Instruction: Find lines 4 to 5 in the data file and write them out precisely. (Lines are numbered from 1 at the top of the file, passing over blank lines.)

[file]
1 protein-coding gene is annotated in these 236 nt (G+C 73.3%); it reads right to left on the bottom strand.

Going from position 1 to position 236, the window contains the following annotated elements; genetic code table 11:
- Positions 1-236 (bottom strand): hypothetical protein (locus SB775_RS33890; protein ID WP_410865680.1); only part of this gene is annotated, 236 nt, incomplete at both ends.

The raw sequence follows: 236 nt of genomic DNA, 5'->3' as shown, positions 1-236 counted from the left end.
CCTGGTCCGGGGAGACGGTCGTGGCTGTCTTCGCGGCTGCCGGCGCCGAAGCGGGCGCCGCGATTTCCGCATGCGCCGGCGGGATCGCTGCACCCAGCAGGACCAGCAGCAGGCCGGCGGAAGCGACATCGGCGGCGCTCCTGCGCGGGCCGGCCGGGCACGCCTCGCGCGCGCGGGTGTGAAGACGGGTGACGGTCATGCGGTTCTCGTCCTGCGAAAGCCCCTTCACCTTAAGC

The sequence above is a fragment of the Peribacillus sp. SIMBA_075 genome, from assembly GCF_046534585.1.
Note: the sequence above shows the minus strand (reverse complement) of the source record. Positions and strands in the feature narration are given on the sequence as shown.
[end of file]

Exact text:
The raw sequence follows: 236 nt of genomic DNA, 5'->3' as shown, positions 1-236 counted from the left end.
CCTGGTCCGGGGAGACGGTCGTGGCTGTCTTCGCGGCTGCCGGCGCCGAAGCGGGCGCCGCGATTTCCGCATGCGCCGGCGGGATCGCTGCACCCAGCAGGACCAGCAGCAGGCCGGCGGAAGCGACATCGGCGGCGCTCCTGCGCGGGCCGGCCGGGCACGCCTCGCGCGCGCGGGTGTGAAGACGGGTGACGGTCATGCGGTTCTCGTCCTGCGAAAGCCCCTTCACCTTAAGC